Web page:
Certainly, not all anesthesiologists are qualified to practice critical care medicine. Without doubt, most general internists are poorly prepared to deal with the titrated patient care so essential to the critically ill. My own education, including a straight medical internship, two years of medical service with the Air Force, two years of anesthesiology residency, and a year as a fellow in critical care medicine-anesthesiology, did prepare me well, I think, to deal with the problems Dr Laurens lists. Many other anesthesiologists have similar or more extensive education and certainly have the "ability and willingness" to work with medical subspecialists. A recent article of mine might help elucidate this point.1J. Willis Hurst, MD, the eminent cardiologist and chairman of Dr Laurens' department at Emory University, has made some of the same points I tried to make in my article. "The anesthesiologist is a highly skilled clinical pharmacologist,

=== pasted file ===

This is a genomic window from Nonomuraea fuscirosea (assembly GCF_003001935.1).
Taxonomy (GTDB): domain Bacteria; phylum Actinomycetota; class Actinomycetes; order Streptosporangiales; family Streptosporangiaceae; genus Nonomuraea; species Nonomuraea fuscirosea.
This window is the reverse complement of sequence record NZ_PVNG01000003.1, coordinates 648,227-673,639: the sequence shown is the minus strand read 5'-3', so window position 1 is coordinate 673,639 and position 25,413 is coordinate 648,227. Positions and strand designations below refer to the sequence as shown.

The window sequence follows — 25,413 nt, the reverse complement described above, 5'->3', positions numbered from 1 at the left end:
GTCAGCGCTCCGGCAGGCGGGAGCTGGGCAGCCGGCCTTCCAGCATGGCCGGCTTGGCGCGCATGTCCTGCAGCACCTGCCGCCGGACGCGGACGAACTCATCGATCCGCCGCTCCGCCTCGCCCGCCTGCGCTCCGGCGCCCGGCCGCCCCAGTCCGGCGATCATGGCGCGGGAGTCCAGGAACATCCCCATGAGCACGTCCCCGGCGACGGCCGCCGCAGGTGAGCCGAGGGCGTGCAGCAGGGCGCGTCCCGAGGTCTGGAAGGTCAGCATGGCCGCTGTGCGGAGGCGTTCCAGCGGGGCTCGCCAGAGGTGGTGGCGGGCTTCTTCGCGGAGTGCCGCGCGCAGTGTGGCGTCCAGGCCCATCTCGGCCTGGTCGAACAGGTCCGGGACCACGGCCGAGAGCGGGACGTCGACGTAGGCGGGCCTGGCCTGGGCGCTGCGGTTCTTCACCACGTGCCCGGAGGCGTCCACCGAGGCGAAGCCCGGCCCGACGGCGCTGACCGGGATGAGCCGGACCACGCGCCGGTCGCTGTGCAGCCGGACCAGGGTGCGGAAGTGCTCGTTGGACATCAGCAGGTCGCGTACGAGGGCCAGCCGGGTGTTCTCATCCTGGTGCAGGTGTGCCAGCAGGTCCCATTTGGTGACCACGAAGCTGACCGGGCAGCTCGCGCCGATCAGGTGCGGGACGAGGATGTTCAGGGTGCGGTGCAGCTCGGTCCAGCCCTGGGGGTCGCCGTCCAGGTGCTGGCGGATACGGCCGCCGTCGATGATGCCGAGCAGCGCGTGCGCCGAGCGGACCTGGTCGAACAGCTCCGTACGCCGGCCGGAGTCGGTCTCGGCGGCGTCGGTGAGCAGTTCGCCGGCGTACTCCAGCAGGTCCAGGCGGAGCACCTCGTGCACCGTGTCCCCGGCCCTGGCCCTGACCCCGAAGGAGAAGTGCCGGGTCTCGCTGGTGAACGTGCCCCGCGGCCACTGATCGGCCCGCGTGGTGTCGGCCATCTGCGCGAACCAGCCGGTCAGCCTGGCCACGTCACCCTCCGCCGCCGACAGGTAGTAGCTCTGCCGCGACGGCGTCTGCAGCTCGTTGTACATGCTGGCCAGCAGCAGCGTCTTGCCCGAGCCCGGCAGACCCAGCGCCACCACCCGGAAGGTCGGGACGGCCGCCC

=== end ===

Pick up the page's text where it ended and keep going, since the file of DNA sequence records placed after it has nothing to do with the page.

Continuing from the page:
MacCaughelty TC. An Anesthesiologist's Plea-Reply. JAMA. 1982;248(6):649. doi:10.1001/jama.1982.03330060016021
Customize your JAMA Network experience by selecting one or more topics from the list below.